The U.S. Navy has had to back off on its plans to have a robotic carrier aircraft flying off its carriers in the next five years or so. There just isn't enough money. But the navy is getting robotic combat aircraft anyway, they just won't be operating off carriers.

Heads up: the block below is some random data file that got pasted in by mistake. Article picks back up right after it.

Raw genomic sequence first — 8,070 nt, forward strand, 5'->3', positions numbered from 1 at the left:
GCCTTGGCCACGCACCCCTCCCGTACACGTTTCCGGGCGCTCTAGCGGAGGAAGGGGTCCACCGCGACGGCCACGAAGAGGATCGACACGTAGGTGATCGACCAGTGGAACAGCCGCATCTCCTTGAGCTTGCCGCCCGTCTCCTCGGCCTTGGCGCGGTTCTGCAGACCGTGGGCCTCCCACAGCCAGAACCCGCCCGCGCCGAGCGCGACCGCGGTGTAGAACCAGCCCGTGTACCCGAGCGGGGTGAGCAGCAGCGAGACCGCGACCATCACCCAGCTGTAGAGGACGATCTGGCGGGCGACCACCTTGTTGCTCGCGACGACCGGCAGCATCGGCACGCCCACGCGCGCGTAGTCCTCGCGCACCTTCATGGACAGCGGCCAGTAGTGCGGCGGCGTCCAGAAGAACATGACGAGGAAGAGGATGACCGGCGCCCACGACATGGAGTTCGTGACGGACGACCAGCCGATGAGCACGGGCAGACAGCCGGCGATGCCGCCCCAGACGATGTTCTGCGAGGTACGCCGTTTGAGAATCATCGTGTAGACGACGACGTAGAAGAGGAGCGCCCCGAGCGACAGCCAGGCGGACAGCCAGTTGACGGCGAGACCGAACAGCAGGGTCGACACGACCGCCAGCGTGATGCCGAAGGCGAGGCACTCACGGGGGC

Currently, the navy is locked in to replacing it's Cold War era carrier aircraft with new F-18Fs and F-35s. Beyond that, it sees mainly unmanned combat aircraft. That's because after it has paid for the F-18Fs and F-35s, it will have money to develop and buy the UCAVs (unmanned combat aerial vehicles.) Meanwhile, the navy is replacing its 1960s era P-3 maritime reconnaissance aircraft. Since the end of the Cold War, and the demise of the enormous Russian submarine fleet, the P-3 has not been needed nearly as much. In the last fifteen years, the P-3 fleet has been reduced from over 400, to about 148. These will be replaced by about a hundred new P-8s (actually a militarized B-737), and a few dozen large UAVs (BAMS, or "broad area maritime surveillance"). But the navy patrol BAMS UAVs will carry weapons, just like the P-3 and P-8 do. Meanwhile, the navy still has prototype UCAVs it developed with the air force (before the joint project ran out of money), and can afford to take their time perfecting the flight control software UCAVs will need for landing on carriers at night, especially in rough weather. The navy is buying two Global Hawk UAVs as a testbed for their BAMS (which may end up being a version of the Global Hawk).